Interpreting the self-assessment results
Self-assessment results are categorized using green, yellow or red flags to show areas of strength as well as opportunities for improvement. Following the self-assessments, the first step is to analyze your yellow and red flags, paying particular attention to required organizational practices (ROPs) and criteria that are deemed high priority by Accreditation Canada (through red exclamation marks). It might be helpful to go back to the standard to see which aspect(s) were specifically not met and ensure your assessments are appropriate. For example, if there is a gap, you can determine whether it is an awareness or process gap.
Developing and prioritizing action plans
After interpreting your self-assessment results, the next step is to develop action plans. Developing your action plans helps embed the standards into everyday practices, making them part of how teams work day-to-day.
This is the hands-on work of testing change ideas, adjusting them along the way and making sure they work as intended, through plan, do, study, act (PDSA) cycles. To develop action plans, teams are invited to use the Self-Assessment Action Plans template below. Be sure to engage frontline staff and key stakeholders as you develop your plans as they are grounded in hands-on experiences that will enable standards to be sustained long after the surveyors are gone.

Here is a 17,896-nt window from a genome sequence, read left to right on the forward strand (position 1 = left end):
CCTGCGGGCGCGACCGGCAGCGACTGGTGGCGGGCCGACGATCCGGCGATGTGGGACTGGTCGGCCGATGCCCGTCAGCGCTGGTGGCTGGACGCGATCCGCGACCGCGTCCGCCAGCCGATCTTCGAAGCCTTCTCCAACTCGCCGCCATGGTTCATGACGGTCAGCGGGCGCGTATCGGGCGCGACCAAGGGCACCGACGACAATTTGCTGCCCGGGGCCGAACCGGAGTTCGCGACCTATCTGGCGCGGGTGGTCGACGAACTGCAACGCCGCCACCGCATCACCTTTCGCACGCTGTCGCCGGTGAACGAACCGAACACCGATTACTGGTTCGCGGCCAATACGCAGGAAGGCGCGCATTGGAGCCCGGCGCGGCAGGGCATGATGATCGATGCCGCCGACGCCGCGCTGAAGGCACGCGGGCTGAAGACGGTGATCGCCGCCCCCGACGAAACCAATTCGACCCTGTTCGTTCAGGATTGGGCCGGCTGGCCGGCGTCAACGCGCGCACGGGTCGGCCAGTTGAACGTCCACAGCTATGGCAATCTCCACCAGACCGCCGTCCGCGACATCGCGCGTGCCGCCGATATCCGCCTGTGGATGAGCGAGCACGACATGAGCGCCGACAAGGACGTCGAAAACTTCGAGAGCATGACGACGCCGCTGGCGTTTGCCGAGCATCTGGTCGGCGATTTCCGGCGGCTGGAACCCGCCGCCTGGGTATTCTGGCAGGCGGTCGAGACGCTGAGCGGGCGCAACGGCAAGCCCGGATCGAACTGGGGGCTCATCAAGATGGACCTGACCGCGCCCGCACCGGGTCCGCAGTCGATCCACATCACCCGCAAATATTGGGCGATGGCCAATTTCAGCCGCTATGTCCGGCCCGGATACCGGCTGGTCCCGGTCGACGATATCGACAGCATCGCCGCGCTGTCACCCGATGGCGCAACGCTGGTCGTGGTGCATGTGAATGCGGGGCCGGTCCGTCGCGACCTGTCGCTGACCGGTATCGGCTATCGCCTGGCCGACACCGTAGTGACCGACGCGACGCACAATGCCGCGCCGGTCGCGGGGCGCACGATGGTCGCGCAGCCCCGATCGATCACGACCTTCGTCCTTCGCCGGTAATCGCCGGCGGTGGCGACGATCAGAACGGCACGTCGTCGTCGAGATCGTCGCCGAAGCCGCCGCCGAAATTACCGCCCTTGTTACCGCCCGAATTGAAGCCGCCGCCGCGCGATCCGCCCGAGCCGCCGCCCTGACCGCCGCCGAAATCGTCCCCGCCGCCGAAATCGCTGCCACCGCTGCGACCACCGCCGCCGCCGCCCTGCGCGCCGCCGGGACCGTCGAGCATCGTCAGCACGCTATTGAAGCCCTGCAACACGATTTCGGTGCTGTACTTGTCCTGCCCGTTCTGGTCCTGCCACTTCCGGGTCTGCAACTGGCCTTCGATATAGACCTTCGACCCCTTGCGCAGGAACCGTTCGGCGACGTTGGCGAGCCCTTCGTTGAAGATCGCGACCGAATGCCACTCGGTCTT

Measurement and sustainability
As you develop your action plans, it is a good idea to also consider how the standard will be monitored and sustained over time through system-based actions (right). This may include developing or revising standard work, developing and posting measures to monitor compliance, using visual management to reinforce standards in real-time and/or using team huddles to raise and address problems that are solvable at the front line. Performance of the standard can be further monitored at the program level to resolve issues which require cross-departmental collaboration.